As our palates clear, we begin to notice more and more of the subtlety in nature. And as we get healthier, the old forms of stimulation just stop working. Even some of the not so subtle flavors of nature, like medicinal bitterness (yowsers!) actually become enjoyable. At least this has been my experience, and the experiences that have been relayed to me by countless others.

Before you know it, we’re saying “Oh ok Mother Nature. I see what you did there. Touche.”

How about you? What have you noticed that surprised you as you’ve become more dedicated to living a cleaner healthier lifestyle?

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2 Comments

  1. Another GREAT article. Thank you. What you say about the “conditioning” of consumers is so true and so sad. Like you, I hve been telling people for many years about advertisers and the deceptive practices and people, even family members, looked at me cross eyed or thought I was wacky. Now I see changes happening everywhere and people are becoming more and more aware, probably in large part due to the internet. Advertisers have one goal and that is to sell a product so they will say or do anything to make sales happen. What ever happened to “Truth in Advertising?”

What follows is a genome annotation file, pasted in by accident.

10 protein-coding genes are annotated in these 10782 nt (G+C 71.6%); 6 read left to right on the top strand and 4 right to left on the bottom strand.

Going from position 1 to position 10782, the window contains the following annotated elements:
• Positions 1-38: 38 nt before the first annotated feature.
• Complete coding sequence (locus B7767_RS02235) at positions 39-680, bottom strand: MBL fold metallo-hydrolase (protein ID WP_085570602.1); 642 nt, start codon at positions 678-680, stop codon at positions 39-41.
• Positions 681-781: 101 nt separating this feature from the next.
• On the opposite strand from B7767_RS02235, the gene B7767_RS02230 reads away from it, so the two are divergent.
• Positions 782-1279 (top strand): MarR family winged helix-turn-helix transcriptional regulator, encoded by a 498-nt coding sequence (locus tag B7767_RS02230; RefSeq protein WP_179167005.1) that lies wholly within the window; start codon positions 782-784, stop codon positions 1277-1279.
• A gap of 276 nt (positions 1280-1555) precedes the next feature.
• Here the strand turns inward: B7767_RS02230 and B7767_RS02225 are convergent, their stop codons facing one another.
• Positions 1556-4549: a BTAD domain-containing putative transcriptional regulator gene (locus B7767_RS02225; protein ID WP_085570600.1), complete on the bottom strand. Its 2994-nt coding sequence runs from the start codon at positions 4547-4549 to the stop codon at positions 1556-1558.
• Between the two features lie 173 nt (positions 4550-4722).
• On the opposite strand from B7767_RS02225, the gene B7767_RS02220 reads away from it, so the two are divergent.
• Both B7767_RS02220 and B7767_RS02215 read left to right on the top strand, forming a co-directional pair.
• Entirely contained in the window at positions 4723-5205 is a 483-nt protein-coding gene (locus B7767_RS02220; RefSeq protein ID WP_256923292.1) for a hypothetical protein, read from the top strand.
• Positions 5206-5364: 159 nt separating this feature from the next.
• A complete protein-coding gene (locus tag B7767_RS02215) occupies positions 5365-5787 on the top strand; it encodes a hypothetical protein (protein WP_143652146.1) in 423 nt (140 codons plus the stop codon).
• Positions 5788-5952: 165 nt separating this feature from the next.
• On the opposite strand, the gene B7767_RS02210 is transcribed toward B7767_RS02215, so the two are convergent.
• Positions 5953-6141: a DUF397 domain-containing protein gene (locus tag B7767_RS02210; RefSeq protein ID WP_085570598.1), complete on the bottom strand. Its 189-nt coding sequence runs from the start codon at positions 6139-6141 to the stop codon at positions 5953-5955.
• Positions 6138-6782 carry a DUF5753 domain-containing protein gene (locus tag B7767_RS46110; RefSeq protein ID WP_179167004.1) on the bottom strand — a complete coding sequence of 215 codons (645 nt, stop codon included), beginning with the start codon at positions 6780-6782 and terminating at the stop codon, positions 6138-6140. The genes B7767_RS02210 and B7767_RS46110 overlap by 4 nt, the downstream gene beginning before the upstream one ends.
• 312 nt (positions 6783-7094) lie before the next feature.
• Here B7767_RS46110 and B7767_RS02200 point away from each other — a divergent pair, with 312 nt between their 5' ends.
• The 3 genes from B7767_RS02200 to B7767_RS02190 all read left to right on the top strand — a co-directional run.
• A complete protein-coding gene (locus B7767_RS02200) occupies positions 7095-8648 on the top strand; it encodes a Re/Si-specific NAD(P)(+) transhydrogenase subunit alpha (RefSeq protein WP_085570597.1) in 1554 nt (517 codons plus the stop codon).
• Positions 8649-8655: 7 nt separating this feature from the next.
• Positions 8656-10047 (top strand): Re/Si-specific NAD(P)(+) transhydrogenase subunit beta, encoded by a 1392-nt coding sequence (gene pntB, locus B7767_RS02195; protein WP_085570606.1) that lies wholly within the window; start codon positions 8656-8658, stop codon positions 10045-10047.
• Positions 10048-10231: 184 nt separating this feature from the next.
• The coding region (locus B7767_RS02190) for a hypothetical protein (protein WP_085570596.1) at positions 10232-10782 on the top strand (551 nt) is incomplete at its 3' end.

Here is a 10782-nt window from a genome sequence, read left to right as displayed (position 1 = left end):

Reply
    • Hey there Denise. We’re glad you enjoy the articles. Marketing is definitely a science and not all people who understand it use it ethically. With individuals such as yourself out there, I think we can go the distance and help people make more informed decisions while we continue to learn to take care better care of ourselves. Thanks for your comment! -Nick

      Reply